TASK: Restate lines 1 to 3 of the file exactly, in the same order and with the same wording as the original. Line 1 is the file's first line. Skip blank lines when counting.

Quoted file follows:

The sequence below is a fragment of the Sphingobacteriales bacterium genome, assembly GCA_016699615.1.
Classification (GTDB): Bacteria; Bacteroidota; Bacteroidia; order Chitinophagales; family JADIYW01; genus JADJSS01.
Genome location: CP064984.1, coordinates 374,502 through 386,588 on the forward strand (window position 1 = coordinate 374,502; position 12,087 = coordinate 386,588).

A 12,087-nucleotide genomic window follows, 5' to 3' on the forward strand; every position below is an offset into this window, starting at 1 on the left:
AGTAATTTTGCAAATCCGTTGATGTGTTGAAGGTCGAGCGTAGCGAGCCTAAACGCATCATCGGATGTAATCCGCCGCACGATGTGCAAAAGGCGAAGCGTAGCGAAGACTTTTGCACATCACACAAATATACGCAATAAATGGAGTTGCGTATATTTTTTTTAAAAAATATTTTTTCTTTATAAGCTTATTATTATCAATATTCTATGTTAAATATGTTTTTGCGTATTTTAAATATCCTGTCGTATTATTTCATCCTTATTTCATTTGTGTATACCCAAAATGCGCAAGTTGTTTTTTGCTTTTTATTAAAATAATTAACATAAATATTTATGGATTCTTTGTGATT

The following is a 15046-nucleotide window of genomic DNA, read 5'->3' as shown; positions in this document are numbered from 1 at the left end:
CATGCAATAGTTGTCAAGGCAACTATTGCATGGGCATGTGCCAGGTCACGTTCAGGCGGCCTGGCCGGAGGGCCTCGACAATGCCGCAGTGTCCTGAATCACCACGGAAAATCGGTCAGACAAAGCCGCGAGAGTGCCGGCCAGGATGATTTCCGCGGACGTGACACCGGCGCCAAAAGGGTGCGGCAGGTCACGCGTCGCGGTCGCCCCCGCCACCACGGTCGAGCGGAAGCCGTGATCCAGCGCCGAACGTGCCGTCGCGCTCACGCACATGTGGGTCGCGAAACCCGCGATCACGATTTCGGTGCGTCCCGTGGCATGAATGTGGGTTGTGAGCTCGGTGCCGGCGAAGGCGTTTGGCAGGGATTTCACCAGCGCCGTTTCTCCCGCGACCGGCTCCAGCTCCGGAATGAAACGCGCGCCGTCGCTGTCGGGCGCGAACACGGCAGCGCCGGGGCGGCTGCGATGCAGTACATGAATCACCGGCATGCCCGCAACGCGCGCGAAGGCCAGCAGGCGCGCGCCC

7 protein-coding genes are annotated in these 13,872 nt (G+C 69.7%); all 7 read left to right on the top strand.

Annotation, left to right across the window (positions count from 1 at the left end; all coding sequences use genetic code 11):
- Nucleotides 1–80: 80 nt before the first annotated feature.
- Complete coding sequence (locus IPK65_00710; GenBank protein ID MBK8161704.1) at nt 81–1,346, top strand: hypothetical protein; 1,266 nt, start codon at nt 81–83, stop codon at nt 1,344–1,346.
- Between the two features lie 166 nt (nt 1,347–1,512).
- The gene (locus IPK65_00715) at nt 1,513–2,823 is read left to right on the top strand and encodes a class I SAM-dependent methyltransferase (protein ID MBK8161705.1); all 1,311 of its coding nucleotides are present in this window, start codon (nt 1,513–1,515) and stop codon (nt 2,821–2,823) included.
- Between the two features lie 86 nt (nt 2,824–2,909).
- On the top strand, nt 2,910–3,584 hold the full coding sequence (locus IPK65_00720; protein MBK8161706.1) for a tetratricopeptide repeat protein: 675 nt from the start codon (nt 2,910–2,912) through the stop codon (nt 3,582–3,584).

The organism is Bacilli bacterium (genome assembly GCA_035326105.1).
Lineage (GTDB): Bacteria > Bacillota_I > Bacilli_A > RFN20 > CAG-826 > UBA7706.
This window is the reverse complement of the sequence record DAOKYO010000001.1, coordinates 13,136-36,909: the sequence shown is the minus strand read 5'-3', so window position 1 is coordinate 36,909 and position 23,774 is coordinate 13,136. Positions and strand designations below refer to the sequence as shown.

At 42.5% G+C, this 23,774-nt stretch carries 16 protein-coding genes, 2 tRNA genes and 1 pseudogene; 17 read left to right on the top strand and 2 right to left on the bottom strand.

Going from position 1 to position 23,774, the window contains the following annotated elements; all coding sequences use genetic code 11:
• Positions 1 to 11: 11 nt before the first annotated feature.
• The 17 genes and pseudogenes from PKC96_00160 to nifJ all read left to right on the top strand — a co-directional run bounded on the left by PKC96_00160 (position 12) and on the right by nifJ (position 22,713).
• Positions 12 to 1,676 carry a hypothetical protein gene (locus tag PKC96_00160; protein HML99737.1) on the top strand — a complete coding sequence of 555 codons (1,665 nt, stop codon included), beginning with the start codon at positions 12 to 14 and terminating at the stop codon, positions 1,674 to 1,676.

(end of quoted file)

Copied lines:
The sequence below is a fragment of the Sphingobacteriales bacterium genome, assembly GCA_016699615.1.
Classification (GTDB): Bacteria; Bacteroidota; Bacteroidia; order Chitinophagales; family JADIYW01; genus JADJSS01.
Genome location: CP064984.1, coordinates 374,502 through 386,588 on the forward strand (window position 1 = coordinate 374,502; position 12,087 = coordinate 386,588).